Essays / tag / digital-video

To continue on Scott W Leslie’s question about editing video in Photoshop, let’s discuss one type of video that Photoshop is really great at creating - a cinemagraph.

What Is A Cinemagraph?

A cinemagraph is a short (about 4 seconds max) looping video used on the web or on TV. Usually they look like a still image with a small section that is in motion. Perhaps it’s light moving over a lush head of hair, or the cape of some hero moving in the wind. The idea is to create some small image that has a sense of motion, but acts for design purposes as a still. The first step in creating the image is to shoot the video. It has to be something that can easily have the motion looped. For this lesson I shot some water flowing from a faucet over an orange using a Pentax 645Z and the 645 200/4 SMC-A. The reason I use a manual focus version of this lens (I do have the AF version) is that that lens is easy o modify to a de-clicked aperture for shooting video. IN a later video I’ll show you the whole procedure on how to do this, but it’s about the only current option to use lenses on the 645Z with a smooth iris for cinematography.

The other thing to consider is that you must create a custom color profile (i.e. modify one of the scene modes) to give as “flat” an image as possible. That means turning the saturation, sharpness and highlights all the way down and the shadows all the way up. I keep this profile solely for shooting video. After setting a custom white balance I shot the video at ISO 1600 at F/4 and a shutter of 1/50th at 24fps. There is a very specific reason for those settings, but that will be covered later. I then imported the video into Photoshop CC 2015.

After importing the video I trimmed the beginning to the 14 second mark and cut the remained after the 22 second mark. Why trim on the from and cut the back? The reason for this is when I go to the next step, the data in the trim section is still there, while the data in the cut section is lost for the most part in our next step. You see we will be duplicating this layer into a new video group and recovering about 2 seconds from the start and trimming the end so that the last frame of the duplicated layer is the exact same frame as the starting frame of the original layer.

The reason we need to do this is create a smooth looping video that doesn’t look like it skips. To start this step from the Timeline Window we create a new video group. We then using the “Duplicate Layer” function on the Layer Palette. If you use the keyboard shortcut you will duplicate the untrimmed video which just adds time to your workflow. The Duplicate Layer function on the other hand only duplicates the edited clip which is what we want. When duplicated the new clip will be at the very end in the same video group as it’s original. We must drag that clip into the new group then drag that group so it is below in order the original group as we see below.

At this point we now add back about 1-2 seconds to the start of the video in the new group and trim the end of it so it matches the end of the first video, basically making the last frame of this duplicate clip the same as the first frame in the original clip. At this point we must now smooth out the video image so there is no “skipping” in playback. We do this using opacity markers on the original clip layer, setting the first one about a second into the duplicate clip, and using additional markers to set the opacity to 0% by the end of it’s playback so the last frames of the duplicate frame are showing through fully.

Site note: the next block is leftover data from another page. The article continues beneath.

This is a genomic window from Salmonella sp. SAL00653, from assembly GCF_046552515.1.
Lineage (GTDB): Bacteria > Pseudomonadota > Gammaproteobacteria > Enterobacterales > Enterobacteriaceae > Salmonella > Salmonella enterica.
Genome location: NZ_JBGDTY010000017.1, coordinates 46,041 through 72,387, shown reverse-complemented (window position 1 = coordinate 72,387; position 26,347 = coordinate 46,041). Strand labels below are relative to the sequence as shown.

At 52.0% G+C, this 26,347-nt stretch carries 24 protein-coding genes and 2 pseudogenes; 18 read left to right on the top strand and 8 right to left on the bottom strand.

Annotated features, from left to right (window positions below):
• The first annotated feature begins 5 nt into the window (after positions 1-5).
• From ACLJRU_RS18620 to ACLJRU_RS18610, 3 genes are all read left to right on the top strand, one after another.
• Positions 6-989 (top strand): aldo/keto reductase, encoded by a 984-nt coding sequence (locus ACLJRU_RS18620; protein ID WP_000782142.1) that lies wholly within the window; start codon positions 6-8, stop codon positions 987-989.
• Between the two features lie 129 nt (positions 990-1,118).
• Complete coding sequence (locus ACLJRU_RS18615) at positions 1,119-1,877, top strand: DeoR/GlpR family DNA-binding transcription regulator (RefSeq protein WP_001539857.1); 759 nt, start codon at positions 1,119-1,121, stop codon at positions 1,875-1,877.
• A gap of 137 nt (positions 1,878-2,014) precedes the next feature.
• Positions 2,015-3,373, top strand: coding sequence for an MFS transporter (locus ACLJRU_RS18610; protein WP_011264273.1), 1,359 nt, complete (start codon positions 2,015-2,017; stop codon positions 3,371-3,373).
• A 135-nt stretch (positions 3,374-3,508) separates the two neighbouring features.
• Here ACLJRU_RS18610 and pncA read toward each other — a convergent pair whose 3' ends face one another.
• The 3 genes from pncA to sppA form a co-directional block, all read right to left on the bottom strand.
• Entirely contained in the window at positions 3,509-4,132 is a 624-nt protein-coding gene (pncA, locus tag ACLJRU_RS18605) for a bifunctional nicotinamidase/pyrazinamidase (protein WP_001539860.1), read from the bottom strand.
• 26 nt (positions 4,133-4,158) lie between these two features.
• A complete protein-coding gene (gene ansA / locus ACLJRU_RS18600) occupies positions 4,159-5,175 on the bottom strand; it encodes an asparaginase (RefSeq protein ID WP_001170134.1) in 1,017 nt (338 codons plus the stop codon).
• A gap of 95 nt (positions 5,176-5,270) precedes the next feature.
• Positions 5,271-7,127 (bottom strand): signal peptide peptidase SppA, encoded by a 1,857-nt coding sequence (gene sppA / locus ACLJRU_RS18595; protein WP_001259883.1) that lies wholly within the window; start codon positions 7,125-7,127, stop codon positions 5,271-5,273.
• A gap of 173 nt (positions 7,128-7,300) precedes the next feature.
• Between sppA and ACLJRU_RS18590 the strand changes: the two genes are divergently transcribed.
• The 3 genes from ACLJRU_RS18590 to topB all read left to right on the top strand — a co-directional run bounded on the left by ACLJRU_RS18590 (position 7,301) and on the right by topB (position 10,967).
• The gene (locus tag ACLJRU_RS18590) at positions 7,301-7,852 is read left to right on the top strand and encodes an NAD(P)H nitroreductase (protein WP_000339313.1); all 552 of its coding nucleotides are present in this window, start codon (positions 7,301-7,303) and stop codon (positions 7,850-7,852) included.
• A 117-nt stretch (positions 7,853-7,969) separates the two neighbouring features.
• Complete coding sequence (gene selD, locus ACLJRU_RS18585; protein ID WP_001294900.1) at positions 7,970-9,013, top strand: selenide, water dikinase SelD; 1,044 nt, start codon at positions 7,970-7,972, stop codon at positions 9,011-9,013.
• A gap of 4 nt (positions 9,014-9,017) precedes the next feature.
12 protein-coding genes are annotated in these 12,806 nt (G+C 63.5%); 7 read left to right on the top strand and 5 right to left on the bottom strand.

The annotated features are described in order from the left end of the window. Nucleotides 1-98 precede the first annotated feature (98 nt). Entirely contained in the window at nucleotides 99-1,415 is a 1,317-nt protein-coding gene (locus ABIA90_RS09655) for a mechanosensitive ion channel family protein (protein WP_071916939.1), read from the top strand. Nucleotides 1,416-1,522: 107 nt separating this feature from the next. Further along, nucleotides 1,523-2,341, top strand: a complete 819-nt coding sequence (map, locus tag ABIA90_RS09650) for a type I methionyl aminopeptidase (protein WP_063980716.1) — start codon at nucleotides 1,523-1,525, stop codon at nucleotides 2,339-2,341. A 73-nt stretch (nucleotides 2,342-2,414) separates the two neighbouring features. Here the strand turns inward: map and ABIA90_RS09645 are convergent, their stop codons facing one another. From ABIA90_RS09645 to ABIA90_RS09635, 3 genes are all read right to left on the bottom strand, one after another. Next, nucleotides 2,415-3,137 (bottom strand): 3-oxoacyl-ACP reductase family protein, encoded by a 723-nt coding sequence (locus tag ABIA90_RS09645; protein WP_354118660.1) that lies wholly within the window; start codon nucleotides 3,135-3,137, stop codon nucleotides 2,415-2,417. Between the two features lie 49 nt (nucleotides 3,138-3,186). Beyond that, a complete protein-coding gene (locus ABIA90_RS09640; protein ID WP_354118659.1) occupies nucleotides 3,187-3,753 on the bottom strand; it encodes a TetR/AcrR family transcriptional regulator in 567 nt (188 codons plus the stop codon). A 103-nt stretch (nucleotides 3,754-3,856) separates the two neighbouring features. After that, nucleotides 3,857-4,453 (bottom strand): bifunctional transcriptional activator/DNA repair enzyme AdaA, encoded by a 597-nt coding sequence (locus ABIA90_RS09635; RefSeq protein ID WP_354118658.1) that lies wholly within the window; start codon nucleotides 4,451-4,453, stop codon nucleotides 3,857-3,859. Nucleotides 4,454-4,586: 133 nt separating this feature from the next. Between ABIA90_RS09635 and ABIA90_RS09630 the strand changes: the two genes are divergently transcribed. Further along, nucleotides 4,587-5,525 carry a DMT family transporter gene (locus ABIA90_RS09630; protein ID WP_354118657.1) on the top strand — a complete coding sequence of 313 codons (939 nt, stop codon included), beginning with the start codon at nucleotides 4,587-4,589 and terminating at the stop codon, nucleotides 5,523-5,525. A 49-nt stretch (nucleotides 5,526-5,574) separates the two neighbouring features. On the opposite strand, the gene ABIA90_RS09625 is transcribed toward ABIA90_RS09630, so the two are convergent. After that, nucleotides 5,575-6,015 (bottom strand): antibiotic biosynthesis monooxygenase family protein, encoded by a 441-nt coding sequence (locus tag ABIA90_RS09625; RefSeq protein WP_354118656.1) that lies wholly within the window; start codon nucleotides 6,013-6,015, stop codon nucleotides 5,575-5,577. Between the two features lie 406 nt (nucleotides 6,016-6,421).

Now that we have a smooth looping video it’s time to color grade the image. Color Grading is the video equivalent of Color Correction in still photography and the major reason why you want as flat an image as possible. Unless you are shooting with a camera that generates CinemaDNG files, this is your best option. Now I already use color grading in still photography to set a “mood” when processing in post images for editorials. To do this quickly I use an action I call “Grade” that creates a layer group that has two Curve Adjustment layers (one set to “luminosity" and the other to “color”) and one Channel Adjustment layer set to “soft light”. After making adjustments as needed and adding some addition adjustment layers based on need (in this case Saturation and Levels) I get the image rather quickly looking the way I want.

Now it’s very important to note that if you use grading to make sure that all those adjustment layers sit in a group outside and above in the layer tree of the video groups. If you don’t do this, then the next step will not give the desired results. At this point we have a beautifully graded short clip, but it’s not yet a cinemagraph. It has too much motion. The idea is to look like a still with limited motion. We must now scrub through the video and find a spot which we think will make a great still. Once we find that spot we use the Command-Option-Shift-E keyboard shortcut to basically capture that specific frame as a still on a new layer, making sure that it sits at the top of the layer tree as seen below.